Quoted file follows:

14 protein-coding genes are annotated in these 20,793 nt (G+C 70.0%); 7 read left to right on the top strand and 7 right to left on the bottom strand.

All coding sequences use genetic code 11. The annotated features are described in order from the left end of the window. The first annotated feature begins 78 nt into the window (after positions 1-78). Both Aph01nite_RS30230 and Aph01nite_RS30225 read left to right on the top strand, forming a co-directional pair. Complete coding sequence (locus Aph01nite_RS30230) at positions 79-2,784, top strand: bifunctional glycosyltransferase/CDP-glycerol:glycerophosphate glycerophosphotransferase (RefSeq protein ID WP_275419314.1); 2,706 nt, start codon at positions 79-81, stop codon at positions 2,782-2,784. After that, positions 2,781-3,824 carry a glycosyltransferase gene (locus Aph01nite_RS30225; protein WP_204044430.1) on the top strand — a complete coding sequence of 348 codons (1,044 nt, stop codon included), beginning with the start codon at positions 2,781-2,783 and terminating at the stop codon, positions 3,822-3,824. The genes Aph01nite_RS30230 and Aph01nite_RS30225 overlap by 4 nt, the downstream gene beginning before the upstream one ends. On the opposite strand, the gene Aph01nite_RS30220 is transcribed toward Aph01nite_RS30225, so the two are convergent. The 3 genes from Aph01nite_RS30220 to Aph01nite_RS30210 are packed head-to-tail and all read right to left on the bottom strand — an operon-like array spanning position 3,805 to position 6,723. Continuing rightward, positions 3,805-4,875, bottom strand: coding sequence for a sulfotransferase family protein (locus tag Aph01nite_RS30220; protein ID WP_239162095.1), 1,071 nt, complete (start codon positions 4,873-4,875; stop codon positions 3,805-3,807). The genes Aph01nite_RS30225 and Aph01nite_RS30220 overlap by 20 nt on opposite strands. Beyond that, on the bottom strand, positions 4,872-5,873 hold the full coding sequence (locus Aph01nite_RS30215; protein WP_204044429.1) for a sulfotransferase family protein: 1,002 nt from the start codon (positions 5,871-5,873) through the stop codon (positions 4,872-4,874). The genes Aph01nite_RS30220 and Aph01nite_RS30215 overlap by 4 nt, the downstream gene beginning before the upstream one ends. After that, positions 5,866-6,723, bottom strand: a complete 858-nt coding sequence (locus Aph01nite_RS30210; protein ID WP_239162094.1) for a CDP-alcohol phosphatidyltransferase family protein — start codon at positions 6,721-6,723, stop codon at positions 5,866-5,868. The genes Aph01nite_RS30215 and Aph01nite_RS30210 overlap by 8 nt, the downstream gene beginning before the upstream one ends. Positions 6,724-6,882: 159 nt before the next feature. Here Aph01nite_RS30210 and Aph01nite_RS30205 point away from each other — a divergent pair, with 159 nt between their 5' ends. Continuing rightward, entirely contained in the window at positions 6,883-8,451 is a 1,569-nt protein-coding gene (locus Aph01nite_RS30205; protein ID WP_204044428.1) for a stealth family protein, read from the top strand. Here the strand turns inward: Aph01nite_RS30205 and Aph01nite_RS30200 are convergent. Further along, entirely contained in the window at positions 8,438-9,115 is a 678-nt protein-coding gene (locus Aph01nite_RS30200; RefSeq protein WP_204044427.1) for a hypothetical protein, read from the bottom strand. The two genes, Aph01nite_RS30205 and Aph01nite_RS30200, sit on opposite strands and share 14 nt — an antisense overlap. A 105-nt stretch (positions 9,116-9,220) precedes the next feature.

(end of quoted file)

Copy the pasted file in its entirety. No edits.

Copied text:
14 protein-coding genes are annotated in these 20,793 nt (G+C 70.0%); 7 read left to right on the top strand and 7 right to left on the bottom strand.

All coding sequences use genetic code 11. The annotated features are described in order from the left end of the window. The first annotated feature begins 78 nt into the window (after positions 1-78). Both Aph01nite_RS30230 and Aph01nite_RS30225 read left to right on the top strand, forming a co-directional pair. Complete coding sequence (locus Aph01nite_RS30230) at positions 79-2,784, top strand: bifunctional glycosyltransferase/CDP-glycerol:glycerophosphate glycerophosphotransferase (RefSeq protein ID WP_275419314.1); 2,706 nt, start codon at positions 79-81, stop codon at positions 2,782-2,784. After that, positions 2,781-3,824 carry a glycosyltransferase gene (locus Aph01nite_RS30225; protein WP_204044430.1) on the top strand — a complete coding sequence of 348 codons (1,044 nt, stop codon included), beginning with the start codon at positions 2,781-2,783 and terminating at the stop codon, positions 3,822-3,824. The genes Aph01nite_RS30230 and Aph01nite_RS30225 overlap by 4 nt, the downstream gene beginning before the upstream one ends. On the opposite strand, the gene Aph01nite_RS30220 is transcribed toward Aph01nite_RS30225, so the two are convergent. The 3 genes from Aph01nite_RS30220 to Aph01nite_RS30210 are packed head-to-tail and all read right to left on the bottom strand — an operon-like array spanning position 3,805 to position 6,723. Continuing rightward, positions 3,805-4,875, bottom strand: coding sequence for a sulfotransferase family protein (locus tag Aph01nite_RS30220; protein ID WP_239162095.1), 1,071 nt, complete (start codon positions 4,873-4,875; stop codon positions 3,805-3,807). The genes Aph01nite_RS30225 and Aph01nite_RS30220 overlap by 20 nt on opposite strands. Beyond that, on the bottom strand, positions 4,872-5,873 hold the full coding sequence (locus Aph01nite_RS30215; protein WP_204044429.1) for a sulfotransferase family protein: 1,002 nt from the start codon (positions 5,871-5,873) through the stop codon (positions 4,872-4,874). The genes Aph01nite_RS30220 and Aph01nite_RS30215 overlap by 4 nt, the downstream gene beginning before the upstream one ends. After that, positions 5,866-6,723, bottom strand: a complete 858-nt coding sequence (locus Aph01nite_RS30210; protein ID WP_239162094.1) for a CDP-alcohol phosphatidyltransferase family protein — start codon at positions 6,721-6,723, stop codon at positions 5,866-5,868. The genes Aph01nite_RS30215 and Aph01nite_RS30210 overlap by 8 nt, the downstream gene beginning before the upstream one ends. Positions 6,724-6,882: 159 nt before the next feature. Here Aph01nite_RS30210 and Aph01nite_RS30205 point away from each other — a divergent pair, with 159 nt between their 5' ends. Continuing rightward, entirely contained in the window at positions 6,883-8,451 is a 1,569-nt protein-coding gene (locus Aph01nite_RS30205; protein ID WP_204044428.1) for a stealth family protein, read from the top strand. Here the strand turns inward: Aph01nite_RS30205 and Aph01nite_RS30200 are convergent. Further along, entirely contained in the window at positions 8,438-9,115 is a 678-nt protein-coding gene (locus Aph01nite_RS30200; RefSeq protein WP_204044427.1) for a hypothetical protein, read from the bottom strand. The two genes, Aph01nite_RS30205 and Aph01nite_RS30200, sit on opposite strands and share 14 nt — an antisense overlap. A 105-nt stretch (positions 9,116-9,220) precedes the next feature.